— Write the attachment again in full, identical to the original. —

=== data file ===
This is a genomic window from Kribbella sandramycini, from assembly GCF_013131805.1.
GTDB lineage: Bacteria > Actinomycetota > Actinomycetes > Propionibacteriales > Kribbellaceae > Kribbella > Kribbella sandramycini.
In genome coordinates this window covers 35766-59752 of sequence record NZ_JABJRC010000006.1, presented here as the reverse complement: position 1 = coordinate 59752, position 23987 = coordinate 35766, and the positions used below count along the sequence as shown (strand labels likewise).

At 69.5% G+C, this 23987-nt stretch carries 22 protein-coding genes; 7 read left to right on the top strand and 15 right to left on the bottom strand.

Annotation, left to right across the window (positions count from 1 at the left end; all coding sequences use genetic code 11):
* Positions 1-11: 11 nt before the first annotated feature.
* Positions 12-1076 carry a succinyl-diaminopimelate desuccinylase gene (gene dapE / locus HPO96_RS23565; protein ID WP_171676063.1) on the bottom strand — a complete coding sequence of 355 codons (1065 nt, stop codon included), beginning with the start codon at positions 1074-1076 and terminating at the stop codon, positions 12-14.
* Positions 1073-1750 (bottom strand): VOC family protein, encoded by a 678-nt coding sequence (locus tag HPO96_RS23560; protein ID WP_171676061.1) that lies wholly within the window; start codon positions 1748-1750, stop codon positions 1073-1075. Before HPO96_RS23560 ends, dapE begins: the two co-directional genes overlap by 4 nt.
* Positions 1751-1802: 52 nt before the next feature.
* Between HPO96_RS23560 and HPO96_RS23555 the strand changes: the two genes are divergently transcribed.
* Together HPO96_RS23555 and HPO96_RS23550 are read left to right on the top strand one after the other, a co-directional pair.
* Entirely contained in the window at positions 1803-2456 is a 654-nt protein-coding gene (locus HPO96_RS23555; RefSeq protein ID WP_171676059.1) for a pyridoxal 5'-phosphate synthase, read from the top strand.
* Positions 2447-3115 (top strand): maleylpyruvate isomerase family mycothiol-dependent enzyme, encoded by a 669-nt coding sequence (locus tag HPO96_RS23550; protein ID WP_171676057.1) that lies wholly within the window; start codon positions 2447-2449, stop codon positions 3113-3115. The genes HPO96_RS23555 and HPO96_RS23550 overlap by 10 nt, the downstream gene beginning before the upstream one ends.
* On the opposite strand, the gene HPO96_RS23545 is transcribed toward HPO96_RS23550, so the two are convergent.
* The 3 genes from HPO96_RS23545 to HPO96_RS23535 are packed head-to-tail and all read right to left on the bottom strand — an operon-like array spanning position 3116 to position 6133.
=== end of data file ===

This is a genomic window from Kribbella sandramycini, from assembly GCF_013131805.1.
GTDB lineage: Bacteria > Actinomycetota > Actinomycetes > Propionibacteriales > Kribbellaceae > Kribbella > Kribbella sandramycini.
In genome coordinates this window covers 35766-59752 of sequence record NZ_JABJRC010000006.1, presented here as the reverse complement: position 1 = coordinate 59752, position 23987 = coordinate 35766, and the positions used below count along the sequence as shown (strand labels likewise).

At 69.5% G+C, this 23987-nt stretch carries 22 protein-coding genes; 7 read left to right on the top strand and 15 right to left on the bottom strand.

Annotation, left to right across the window (positions count from 1 at the left end; all coding sequences use genetic code 11):
* Positions 1-11: 11 nt before the first annotated feature.
* Positions 12-1076 carry a succinyl-diaminopimelate desuccinylase gene (gene dapE / locus HPO96_RS23565; protein ID WP_171676063.1) on the bottom strand — a complete coding sequence of 355 codons (1065 nt, stop codon included), beginning with the start codon at positions 1074-1076 and terminating at the stop codon, positions 12-14.
* Positions 1073-1750 (bottom strand): VOC family protein, encoded by a 678-nt coding sequence (locus tag HPO96_RS23560; protein ID WP_171676061.1) that lies wholly within the window; start codon positions 1748-1750, stop codon positions 1073-1075. Before HPO96_RS23560 ends, dapE begins: the two co-directional genes overlap by 4 nt.
* Positions 1751-1802: 52 nt before the next feature.
* Between HPO96_RS23560 and HPO96_RS23555 the strand changes: the two genes are divergently transcribed.
* Together HPO96_RS23555 and HPO96_RS23550 are read left to right on the top strand one after the other, a co-directional pair.
* Entirely contained in the window at positions 1803-2456 is a 654-nt protein-coding gene (locus HPO96_RS23555; RefSeq protein ID WP_171676059.1) for a pyridoxal 5'-phosphate synthase, read from the top strand.
* Positions 2447-3115 (top strand): maleylpyruvate isomerase family mycothiol-dependent enzyme, encoded by a 669-nt coding sequence (locus tag HPO96_RS23550; protein ID WP_171676057.1) that lies wholly within the window; start codon positions 2447-2449, stop codon positions 3113-3115. The genes HPO96_RS23555 and HPO96_RS23550 overlap by 10 nt, the downstream gene beginning before the upstream one ends.
* On the opposite strand, the gene HPO96_RS23545 is transcribed toward HPO96_RS23550, so the two are convergent.
* The 3 genes from HPO96_RS23545 to HPO96_RS23535 are packed head-to-tail and all read right to left on the bottom strand — an operon-like array spanning position 3116 to position 6133.